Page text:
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Australian Open 2016: Novak Djokovic beats Andy Murray to win sixth Melbourne title

Novak Djokovic can equal Roy Emerson's record six titles with win in final against Britain's Andy Murray.

Should Djokovic win again, he will claim his 11th Grand Slam title and join Rod Laver and Bjorn Borg on the all-time list - and inch closer to Roger Federer's record of 17.

He would also equal the tally of Australia's Roy Emerson, who won the tournament six times between 1961 and 1967, an achievement that has gone unmatched in the 49 years since.
Djokovic, 28, is now established as the dominant force at Melbourne Park, after downing Jo-Wilfried Tsonga there to win his first major title in 2008, and beating Rafael Nadal in an epic final in 2012.
He also overcame Murray in the 2011, 2013 and 2015 finals, and arrives at this year's decider in rare form after winning three major titles in an astonishing season last year.
This week, Djokovic demolished four-time winner Federer in a sublime semi-final to set up his sixth decider at Rod Laver Arena - a match he has never lost.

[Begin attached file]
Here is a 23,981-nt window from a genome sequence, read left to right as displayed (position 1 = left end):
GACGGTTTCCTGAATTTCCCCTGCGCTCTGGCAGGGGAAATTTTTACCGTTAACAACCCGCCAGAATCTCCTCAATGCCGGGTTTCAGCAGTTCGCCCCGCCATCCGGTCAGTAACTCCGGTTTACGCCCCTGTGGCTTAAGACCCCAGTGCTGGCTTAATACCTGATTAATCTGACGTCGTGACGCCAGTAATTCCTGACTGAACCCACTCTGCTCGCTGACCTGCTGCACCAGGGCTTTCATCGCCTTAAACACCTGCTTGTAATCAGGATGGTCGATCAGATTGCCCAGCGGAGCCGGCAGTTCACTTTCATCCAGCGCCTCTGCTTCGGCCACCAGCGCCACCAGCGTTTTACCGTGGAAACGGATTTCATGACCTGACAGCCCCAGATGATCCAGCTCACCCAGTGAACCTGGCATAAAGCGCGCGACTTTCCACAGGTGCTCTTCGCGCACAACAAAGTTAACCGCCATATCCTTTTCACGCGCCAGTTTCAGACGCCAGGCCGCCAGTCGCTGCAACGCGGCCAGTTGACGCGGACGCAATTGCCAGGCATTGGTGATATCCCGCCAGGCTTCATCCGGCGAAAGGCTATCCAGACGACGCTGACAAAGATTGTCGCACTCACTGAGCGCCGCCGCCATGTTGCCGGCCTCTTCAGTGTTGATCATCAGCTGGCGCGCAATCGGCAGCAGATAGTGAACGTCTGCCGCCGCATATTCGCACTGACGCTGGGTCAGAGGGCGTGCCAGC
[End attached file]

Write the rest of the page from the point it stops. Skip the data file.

"Fighting for a Grand Slam trophy is a pinnacle of our sport. This is exactly where you want to be," Djokovic said.
"You work hard to put yourself in this position. Of course, adding to that the fact that I am able to make history is just an additional encouragement and incentive for me to do well.
"If you want to win Grand Slam titles and be the best in the world, you have to win against the best players in the world. Going to be ready for that."

Djokovic denied Murray 6-1 7-5 7-6 (7-3) to notch a record-equalling sixth Australian Open success while the Briton’s record in major finals shrank to two wins from nine attempts.
“I feel like I’ve been here before,” Murray joked at the presentation.
“Firstly, I’d like to congratulate Novak. Six Australian Opens is an incredible feat.”
Burdened with off-court distractions, the 2012 US Open and 2013 Wimbledon winner was blown away by Djokovic’s sublime first set.
And, despite digging in with typical doggedness, he was ultimately unable to reel in his nemesis.
“Sorry, I couldn’t get the job done tonight,” Murray told his coach Amelie Mauresmo and his support team.
“It’s been a tough few weeks for me. Thanks for all the support.”
In control for virtually all of the 173-minute battle, Djokovic traded on superior movement and consistency to deny a brave opponent.
And his second serve was more effective - and a key to victory.
“I’m extremely honoured to be mentioned alongside the legends of our sport,” Djokovic said on equalling Roy Emerson’s tournament record.
“I want to thank my team....we have been here three weeks trying to get to this. I love you guys.”

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